Batangas priests lead fight vs coal-fired power plant
Catholic priests in Batangas are leading the fight against the construction of a 600-megawatt coal-fired power plant, raising fears that it will bring massive environmental degradation to the province.
On Thursday, about 300 priests led by Lipa Archbishop Ramon Arguelles held a prayer rally before proceeding to a committee hearing called by the Batangas city council to discuss the coal power plant project of JG Summit Holdings Inc.
JG Summit is the holdings company of the Gokongwei Group, which also owns and operates a naphtha cracker plant in Batangas City.
The city council’s committee on the environment is deliberating on the company’s application for a location permit to put up two 300-megawatt plants on a 20-hectare site in Barangay Pinamucan Ibaba. A location permit is one of the initial requirements by the government before a company jump starts its operations.
Arguelles, in a phone interview, reiterated the Church’s position that generating power from coal, known to be one of the dirtiest fossil fuels and biggest sources of carbon dioxide, poses a great threat to the environment and human health.
“There are already the solar and wind energy, why (the need for) a coal plant?” he said.
The Inquirer tried to seek comments from the company’s representative, Rey Amparo, but calls to his mobile phone were unanswered.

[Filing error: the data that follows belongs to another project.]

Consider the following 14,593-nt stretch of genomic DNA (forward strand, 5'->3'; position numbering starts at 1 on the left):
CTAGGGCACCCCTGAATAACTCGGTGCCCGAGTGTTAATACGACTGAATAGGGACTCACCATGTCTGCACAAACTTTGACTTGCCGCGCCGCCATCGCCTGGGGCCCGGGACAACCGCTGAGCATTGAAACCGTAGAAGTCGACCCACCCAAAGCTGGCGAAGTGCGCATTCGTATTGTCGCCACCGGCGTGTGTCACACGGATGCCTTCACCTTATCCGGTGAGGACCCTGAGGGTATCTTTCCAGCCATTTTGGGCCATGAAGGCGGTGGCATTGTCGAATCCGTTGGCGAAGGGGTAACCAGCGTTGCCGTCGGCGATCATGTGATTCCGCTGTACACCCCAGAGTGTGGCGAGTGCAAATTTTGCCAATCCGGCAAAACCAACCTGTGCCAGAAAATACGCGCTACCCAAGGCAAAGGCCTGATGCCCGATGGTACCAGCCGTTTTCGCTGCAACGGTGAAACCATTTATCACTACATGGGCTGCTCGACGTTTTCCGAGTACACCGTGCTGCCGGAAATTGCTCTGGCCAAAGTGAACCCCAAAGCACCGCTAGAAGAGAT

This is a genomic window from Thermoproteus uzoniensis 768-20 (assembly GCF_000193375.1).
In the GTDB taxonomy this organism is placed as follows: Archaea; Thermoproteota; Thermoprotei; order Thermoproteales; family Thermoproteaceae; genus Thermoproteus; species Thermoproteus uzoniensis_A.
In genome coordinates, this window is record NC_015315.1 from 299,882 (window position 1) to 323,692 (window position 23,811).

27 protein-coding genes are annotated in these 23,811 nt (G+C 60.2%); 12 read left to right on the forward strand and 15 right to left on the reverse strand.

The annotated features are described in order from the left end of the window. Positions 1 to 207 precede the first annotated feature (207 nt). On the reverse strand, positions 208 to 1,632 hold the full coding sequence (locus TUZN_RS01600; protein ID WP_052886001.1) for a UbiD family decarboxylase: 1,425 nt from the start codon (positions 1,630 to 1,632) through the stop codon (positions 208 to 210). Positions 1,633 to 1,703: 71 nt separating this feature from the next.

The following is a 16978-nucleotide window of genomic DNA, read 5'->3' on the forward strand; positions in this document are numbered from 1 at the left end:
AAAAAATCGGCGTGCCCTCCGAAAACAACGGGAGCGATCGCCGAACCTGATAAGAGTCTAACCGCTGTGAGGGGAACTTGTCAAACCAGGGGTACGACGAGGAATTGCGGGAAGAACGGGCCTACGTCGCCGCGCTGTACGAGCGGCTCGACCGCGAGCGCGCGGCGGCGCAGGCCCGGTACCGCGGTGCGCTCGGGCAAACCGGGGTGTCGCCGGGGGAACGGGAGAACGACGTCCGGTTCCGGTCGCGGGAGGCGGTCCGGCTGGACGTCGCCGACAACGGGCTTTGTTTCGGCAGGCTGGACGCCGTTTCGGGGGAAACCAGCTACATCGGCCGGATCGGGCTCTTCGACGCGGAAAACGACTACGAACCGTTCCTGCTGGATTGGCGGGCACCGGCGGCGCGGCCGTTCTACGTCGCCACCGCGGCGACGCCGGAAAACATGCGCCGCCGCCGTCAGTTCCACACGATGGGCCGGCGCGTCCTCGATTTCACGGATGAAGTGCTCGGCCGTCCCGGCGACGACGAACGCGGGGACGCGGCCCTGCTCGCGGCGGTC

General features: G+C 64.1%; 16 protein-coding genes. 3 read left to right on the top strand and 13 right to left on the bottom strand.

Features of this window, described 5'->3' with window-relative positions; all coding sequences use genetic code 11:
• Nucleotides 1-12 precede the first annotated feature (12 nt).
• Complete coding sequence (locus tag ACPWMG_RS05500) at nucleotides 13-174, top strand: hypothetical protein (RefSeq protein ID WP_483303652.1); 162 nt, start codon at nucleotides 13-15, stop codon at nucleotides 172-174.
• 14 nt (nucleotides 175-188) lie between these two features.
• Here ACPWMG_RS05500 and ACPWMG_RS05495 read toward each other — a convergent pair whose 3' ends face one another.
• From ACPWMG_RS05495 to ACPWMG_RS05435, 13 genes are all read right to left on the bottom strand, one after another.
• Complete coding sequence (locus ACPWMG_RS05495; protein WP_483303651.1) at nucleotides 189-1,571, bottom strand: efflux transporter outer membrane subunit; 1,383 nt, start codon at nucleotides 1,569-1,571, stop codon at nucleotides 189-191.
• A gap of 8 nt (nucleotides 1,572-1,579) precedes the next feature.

Councilor Gerry de la Roca, committee chair, said the council was willing to consider the project. “It is really dirty. But the proponent (JG Summit) said they would have mitigating (measures) to (address) the pollution,” he said in a separate phone interview.
De la Roca, who is also a chemical engineer, said the company proposed to operate on a circulating fluidized bed combustion, a type of “modern technology” that would minimize the emission of carbon and fly ash.
“Right now, I do sympathize with the company. But, of course, this still needs to be studied carefully,” he said, adding that another power plant in Batangas could contribute a significant amount of electricity to the Luzon power grid.
The city council has required the company and the Church leaders to prepare their respective position papers for discussion in its hearing to be scheduled sometime in May.
In February, the priests also led a “prayer walk” attended by some 3,000 people. They have been campaigning against the coal-fired power plant through their churches. IDL
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